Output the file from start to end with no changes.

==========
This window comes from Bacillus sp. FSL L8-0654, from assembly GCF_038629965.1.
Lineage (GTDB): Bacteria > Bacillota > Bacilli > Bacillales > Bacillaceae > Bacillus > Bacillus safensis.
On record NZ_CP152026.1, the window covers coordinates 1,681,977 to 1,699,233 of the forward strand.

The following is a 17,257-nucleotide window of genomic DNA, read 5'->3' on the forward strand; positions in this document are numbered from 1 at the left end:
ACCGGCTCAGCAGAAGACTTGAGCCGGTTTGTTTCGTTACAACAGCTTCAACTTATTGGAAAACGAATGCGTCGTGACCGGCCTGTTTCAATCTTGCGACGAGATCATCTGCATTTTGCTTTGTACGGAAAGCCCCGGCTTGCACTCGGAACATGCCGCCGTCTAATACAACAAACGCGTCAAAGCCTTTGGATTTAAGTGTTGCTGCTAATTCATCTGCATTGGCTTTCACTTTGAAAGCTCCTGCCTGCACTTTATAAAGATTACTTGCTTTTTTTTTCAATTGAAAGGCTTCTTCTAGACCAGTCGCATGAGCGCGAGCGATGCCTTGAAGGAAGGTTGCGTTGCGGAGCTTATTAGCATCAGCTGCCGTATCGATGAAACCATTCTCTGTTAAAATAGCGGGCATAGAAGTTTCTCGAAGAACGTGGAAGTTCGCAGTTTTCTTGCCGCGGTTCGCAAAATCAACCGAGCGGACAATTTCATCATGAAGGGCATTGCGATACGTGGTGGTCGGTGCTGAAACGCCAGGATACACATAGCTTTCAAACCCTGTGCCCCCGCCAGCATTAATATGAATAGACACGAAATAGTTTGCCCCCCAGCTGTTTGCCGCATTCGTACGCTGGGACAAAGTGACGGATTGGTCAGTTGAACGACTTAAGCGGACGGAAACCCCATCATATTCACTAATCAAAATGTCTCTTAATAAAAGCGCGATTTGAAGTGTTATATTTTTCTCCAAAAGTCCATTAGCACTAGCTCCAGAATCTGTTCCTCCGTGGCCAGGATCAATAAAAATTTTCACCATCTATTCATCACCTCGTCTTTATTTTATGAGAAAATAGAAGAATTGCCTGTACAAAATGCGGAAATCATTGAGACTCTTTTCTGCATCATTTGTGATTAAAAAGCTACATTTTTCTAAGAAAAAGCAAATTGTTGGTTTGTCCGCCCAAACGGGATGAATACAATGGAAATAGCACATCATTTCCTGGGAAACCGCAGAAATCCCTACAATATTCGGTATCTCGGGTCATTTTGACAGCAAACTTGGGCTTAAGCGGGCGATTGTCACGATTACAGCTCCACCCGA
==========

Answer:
This window comes from Bacillus sp. FSL L8-0654, from assembly GCF_038629965.1.
Lineage (GTDB): Bacteria > Bacillota > Bacilli > Bacillales > Bacillaceae > Bacillus > Bacillus safensis.
On record NZ_CP152026.1, the window covers coordinates 1,681,977 to 1,699,233 of the forward strand.

The following is a 17,257-nucleotide window of genomic DNA, read 5'->3' on the forward strand; positions in this document are numbered from 1 at the left end:
ACCGGCTCAGCAGAAGACTTGAGCCGGTTTGTTTCGTTACAACAGCTTCAACTTATTGGAAAACGAATGCGTCGTGACCGGCCTGTTTCAATCTTGCGACGAGATCATCTGCATTTTGCTTTGTACGGAAAGCCCCGGCTTGCACTCGGAACATGCCGCCGTCTAATACAACAAACGCGTCAAAGCCTTTGGATTTAAGTGTTGCTGCTAATTCATCTGCATTGGCTTTCACTTTGAAAGCTCCTGCCTGCACTTTATAAAGATTACTTGCTTTTTTTTTCAATTGAAAGGCTTCTTCTAGACCAGTCGCATGAGCGCGAGCGATGCCTTGAAGGAAGGTTGCGTTGCGGAGCTTATTAGCATCAGCTGCCGTATCGATGAAACCATTCTCTGTTAAAATAGCGGGCATAGAAGTTTCTCGAAGAACGTGGAAGTTCGCAGTTTTCTTGCCGCGGTTCGCAAAATCAACCGAGCGGACAATTTCATCATGAAGGGCATTGCGATACGTGGTGGTCGGTGCTGAAACGCCAGGATACACATAGCTTTCAAACCCTGTGCCCCCGCCAGCATTAATATGAATAGACACGAAATAGTTTGCCCCCCAGCTGTTTGCCGCATTCGTACGCTGGGACAAAGTGACGGATTGGTCAGTTGAACGACTTAAGCGGACGGAAACCCCATCATATTCACTAATCAAAATGTCTCTTAATAAAAGCGCGATTTGAAGTGTTATATTTTTCTCCAAAAGTCCATTAGCACTAGCTCCAGAATCTGTTCCTCCGTGGCCAGGATCAATAAAAATTTTCACCATCTATTCATCACCTCGTCTTTATTTTATGAGAAAATAGAAGAATTGCCTGTACAAAATGCGGAAATCATTGAGACTCTTTTCTGCATCATTTGTGATTAAAAAGCTACATTTTTCTAAGAAAAAGCAAATTGTTGGTTTGTCCGCCCAAACGGGATGAATACAATGGAAATAGCACATCATTTCCTGGGAAACCGCAGAAATCCCTACAATATTCGGTATCTCGGGTCATTTTGACAGCAAACTTGGGCTTAAGCGGGCGATTGTCACGATTACAGCTCCACCCGA